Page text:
فرآیندهای مقایسه شناختی و اجتماعی در طوفان مغزی
|کد مقاله||سال انتشار||مقاله انگلیسی||ترجمه فارسی||تعداد کلمات|
|36940||2005||8 صفحه PDF||سفارش دهید||5621 کلمه|
Publisher : Elsevier - Science Direct (الزویر - ساینس دایرکت)
Journal : Journal of Experimental Social Psychology, Volume 41, Issue 3, May 2005, Pages 313–320
Abstract This brainstorming experiment assessed the extent to which idea exposure produced cognitive stimulation and social comparison effects. One hundred and sixty participants were exposed to either a high or low number of common or unique ideas. The participants’ likelihood of engaging in social comparison processes (high or low) was also manipulated through instructional sets. The results indicated both cognitive stimulation and social comparison effects. Exposure to a high number of ideas and to common ideas enhanced the generation of additional ideas. The effects of exposure to a high number of ideas was greater under high than under low social comparison conditions. Finally, recall of exposed ideas was related to enhanced idea generation. These results are consistent with the social/cognitive influence model of group brainstorming (Paulus, Dugosh, Dzindolet, Putman, & Coskun, 2002).
نتیجه گیری انگلیسی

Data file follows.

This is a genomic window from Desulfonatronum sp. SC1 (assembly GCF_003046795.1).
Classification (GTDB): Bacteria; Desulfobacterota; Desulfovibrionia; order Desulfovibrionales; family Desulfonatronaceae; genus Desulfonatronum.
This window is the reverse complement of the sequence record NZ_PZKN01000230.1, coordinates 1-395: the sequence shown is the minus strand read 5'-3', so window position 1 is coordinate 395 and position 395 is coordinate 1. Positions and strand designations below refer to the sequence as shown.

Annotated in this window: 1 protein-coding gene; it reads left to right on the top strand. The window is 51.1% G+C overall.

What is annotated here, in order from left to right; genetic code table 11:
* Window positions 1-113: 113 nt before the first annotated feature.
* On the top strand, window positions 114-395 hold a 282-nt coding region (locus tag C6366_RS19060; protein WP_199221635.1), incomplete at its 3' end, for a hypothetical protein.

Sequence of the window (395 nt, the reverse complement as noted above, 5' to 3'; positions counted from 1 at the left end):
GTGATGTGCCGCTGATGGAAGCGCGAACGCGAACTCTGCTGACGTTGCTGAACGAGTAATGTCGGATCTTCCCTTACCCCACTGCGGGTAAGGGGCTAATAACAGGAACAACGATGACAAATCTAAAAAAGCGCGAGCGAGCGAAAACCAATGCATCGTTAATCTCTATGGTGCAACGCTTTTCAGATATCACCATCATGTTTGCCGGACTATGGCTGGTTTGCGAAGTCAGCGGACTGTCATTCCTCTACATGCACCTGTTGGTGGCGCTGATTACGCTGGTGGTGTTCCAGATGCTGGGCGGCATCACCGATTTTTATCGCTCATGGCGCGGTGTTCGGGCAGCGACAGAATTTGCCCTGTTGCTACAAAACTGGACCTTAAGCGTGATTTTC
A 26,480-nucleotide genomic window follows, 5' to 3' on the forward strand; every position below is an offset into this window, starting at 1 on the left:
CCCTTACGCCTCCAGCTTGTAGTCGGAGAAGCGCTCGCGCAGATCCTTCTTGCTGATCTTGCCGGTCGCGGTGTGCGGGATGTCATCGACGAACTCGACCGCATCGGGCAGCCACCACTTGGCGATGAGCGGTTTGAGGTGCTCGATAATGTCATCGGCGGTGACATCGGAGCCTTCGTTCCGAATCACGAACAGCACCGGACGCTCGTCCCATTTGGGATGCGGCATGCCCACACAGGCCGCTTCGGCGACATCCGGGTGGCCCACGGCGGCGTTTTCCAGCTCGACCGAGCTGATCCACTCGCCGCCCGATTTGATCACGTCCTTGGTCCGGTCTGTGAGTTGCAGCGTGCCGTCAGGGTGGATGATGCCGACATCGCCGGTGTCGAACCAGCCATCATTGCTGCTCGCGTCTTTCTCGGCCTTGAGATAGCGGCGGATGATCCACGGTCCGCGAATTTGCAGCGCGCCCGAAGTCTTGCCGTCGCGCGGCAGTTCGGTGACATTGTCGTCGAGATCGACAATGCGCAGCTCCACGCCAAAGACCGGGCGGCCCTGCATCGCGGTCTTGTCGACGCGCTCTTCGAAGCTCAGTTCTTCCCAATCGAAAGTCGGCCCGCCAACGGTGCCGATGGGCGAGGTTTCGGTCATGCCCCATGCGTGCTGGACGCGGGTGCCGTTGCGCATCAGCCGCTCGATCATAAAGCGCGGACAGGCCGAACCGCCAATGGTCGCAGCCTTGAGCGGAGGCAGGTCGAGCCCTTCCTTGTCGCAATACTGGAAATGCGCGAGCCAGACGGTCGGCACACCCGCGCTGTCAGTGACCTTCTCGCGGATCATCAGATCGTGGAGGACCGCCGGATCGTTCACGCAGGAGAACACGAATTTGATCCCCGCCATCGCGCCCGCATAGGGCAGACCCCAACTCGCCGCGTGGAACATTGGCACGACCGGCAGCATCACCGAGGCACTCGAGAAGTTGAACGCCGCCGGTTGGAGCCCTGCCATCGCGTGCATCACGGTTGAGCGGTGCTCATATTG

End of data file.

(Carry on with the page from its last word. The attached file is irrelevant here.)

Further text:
Conclusions The results of this experiment provided support for both components of the social/cognitive model of group brainstorming (Paulus et al., 2002). The positive effects of exposure to more ideas, on both the total number of non-redundant ideas generated and the number of unique ideas generated, replicated the findings of Dugosh et al. (2000) and provided evidence of both social and cognitive perspectives. Our results are also consistent with research by Diehl and Stroebe (1987) and Dennis et al. (1997), showing that the likelihood of generating unique ideas increases with the total number of ideas generated. Some of our findings suggest unique effects of social and cognitive factors. Specific evidence for social factors comes from several findings. For example, the number of stimulus ideas presented interacted with social comparison likelihood to determine both the total number and the number of unique ideas that were generated. The difference between individuals exposed to a high and low number of ideas was larger in the high comparison condition than in the low one. Because there was no similar interaction for the recall measure, it appears that the social comparison manipulation did not influence attention to the stimulus ideas. We did not examine in detail the reactions of participants to different sources of information, in part because such questions might have been reactive. In future research, it would be interesting to determine how much participants “identify with” or personalize different sources of ideas using various indirect measures. There was also considerable evidence for the role of cognitive factors. This evidence included the correlation between recall and idea generation, as well as findings related to recall and exposure to unique versus common stimulus ideas. Recall was significantly correlated with the number of ideas generated in both sessions when participants saw 40 ideas but not when they saw only eight ideas. This suggests that exposure to more ideas may stimulate more associations, forming the basis for new ideas. Participants who saw 40 common ideas were more likely to correctly recall them than were participants who saw 40 unique ideas, whereas participants who saw only eight ideas recalled a similar number of them whether those ideas were unique or common. The strong positive effect of 40 common ideas on idea generation may be related to their “memorability,” because the impact of stimuli often depends on their accessibility (Brown & Paulus, 2002). Common ideas may also be better category exemplars than unique ideas, because they are more similar to one another than are unique ideas. Common ideas may also seem more valid (Stasser & Birchmeier, 2003). The results for type of stimulus ideas were inconsistent with a simple matching perspective. Matching should lead to generating more common ideas after exposure to common ideas, and more unique ideas after exposure to unique ideas. This did not happen. Although we interpreted the recall results as consistent with our social/cognitive model, recall effects may also reflect motivational or other processes. For example, exposure to many ideas may motivate better recall and performance in part because these ideas lead people to set high goals (Paulus & Dzindolet, 1993). Though common ideas may be easier to recall, the benefits of exposure to such ideas for the generation of unique ideas may reflect the fact that exposure to unique ideas removes them from the pool of ideas that participants can generate. Obviously, it will take several experiments with various manipulations and measures to determine exactly how social and cognitive processes affect group brainstorming. In this experiment, for example, unique and common ideas came from the same categories. However, if one varied exposure to ideas from categories that differed in their overall frequency, exposure to ideas from low frequency categories might aid brainstorming more than exposure to ideas from high frequency categories (Leggett, 1997). Our ideas should also be tested in face-to-face brainstorming groups. The same social and cognitive factors highlighted here should play a role in such groups (Paulus et al., 2002). However, the blocking effects of group interaction may make it more difficult to find cognitive and social stimulation effects, unless one uses some type of “aftereffects” procedure in which the delayed effects of group-based cognitive and social stimulation on private ideation are examined. The positive effects of exposure to common ideas may be conceptually related to the finding that shared information in groups is more likely than unique information to be discussed, remembered, and repeated (Wittenbaum & Park, 2001). This may be due in part to positive evaluations of people who communicate shared information. Our experiment suggests that shared or “common” information may have a greater association value as well. Research on the information sharing bias (Stasser & Birchmeier, 2003) also suggests that in a creativity context, participants often have positive affective reactions to common ideas, which may explain the impact of those ideas. In a similar vein, Brauer and Judd (1996) found that having others repeat arguments during a group discussion increases the impact of those arguments. When one hears common ideas during group brainstorming, they may seem similar to one’s own ideas. Hearing others state or “repeat” such ideas should increase their associative strength or memorability, and thus their ability to stimulate additional ideas. Our research program has provided evidence for the role of both social and cognitive factors in group ideation. Future experiments might examine the relative influence of these factors in different group contexts. Social factors may be more influential than cognitive factors, for example, in groups that have some history and cohesion. However, many of the social processes that occur in these groups, including evaluation apprehension, production blocking, and downward social comparison, can inhibit creativity. Conformity pressures and the sharing of common information may also limit the creativity of such groups. Giving these groups an informational set, or using special techniques that facilitate greater sharing of unique ideas, should thus enhance their creativity (Paulus & Brown, 2003; Stasser & Birchmeier, 2003). One useful strategy might be for group members to exchange information in some way (e.g., in writing or via computers) that minimizes their social presence. Alternatively, group members could generate ideas individually, before sharing these and other ideas with one another. A group’s state of development, or how long it works at a task, could also moderate the relative benefits of social and cognitive interventions. Social interventions may have more impact on groups that are older or work on tasks for longer periods (Bradley, White, & Mennecke, 2003), whereas cognitive interventions may have more impact on groups that are younger or work on tasks for shorter periods. In older groups, normative patterns may also develop that facilitate innovation (Caldwell & O’Reilly, 2003).